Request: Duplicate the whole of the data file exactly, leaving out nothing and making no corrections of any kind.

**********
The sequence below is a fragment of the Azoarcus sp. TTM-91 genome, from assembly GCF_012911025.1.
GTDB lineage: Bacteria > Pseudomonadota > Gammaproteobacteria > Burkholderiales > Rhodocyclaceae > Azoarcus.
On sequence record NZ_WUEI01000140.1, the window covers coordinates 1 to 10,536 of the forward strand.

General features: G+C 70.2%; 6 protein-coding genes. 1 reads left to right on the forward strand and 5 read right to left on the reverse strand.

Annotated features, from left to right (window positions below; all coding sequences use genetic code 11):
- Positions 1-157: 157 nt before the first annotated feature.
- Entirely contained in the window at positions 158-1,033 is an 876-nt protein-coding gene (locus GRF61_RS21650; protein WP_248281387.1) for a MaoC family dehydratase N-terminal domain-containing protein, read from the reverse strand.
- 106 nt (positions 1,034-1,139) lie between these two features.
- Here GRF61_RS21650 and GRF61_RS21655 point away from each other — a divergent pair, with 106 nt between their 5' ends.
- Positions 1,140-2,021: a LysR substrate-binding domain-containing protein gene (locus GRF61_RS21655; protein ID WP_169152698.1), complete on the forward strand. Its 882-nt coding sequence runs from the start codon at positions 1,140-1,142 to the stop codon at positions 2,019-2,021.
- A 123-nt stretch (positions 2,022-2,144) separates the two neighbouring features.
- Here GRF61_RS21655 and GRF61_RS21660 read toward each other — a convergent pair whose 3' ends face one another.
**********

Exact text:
The sequence below is a fragment of the Azoarcus sp. TTM-91 genome, from assembly GCF_012911025.1.
GTDB lineage: Bacteria > Pseudomonadota > Gammaproteobacteria > Burkholderiales > Rhodocyclaceae > Azoarcus.
On sequence record NZ_WUEI01000140.1, the window covers coordinates 1 to 10,536 of the forward strand.

General features: G+C 70.2%; 6 protein-coding genes. 1 reads left to right on the forward strand and 5 read right to left on the reverse strand.

Annotated features, from left to right (window positions below; all coding sequences use genetic code 11):
- Positions 1-157: 157 nt before the first annotated feature.
- Entirely contained in the window at positions 158-1,033 is an 876-nt protein-coding gene (locus GRF61_RS21650; protein WP_248281387.1) for a MaoC family dehydratase N-terminal domain-containing protein, read from the reverse strand.
- 106 nt (positions 1,034-1,139) lie between these two features.
- Here GRF61_RS21650 and GRF61_RS21655 point away from each other — a divergent pair, with 106 nt between their 5' ends.
- Positions 1,140-2,021: a LysR substrate-binding domain-containing protein gene (locus GRF61_RS21655; protein ID WP_169152698.1), complete on the forward strand. Its 882-nt coding sequence runs from the start codon at positions 1,140-1,142 to the stop codon at positions 2,019-2,021.
- A 123-nt stretch (positions 2,022-2,144) separates the two neighbouring features.
- Here GRF61_RS21655 and GRF61_RS21660 read toward each other — a convergent pair whose 3' ends face one another.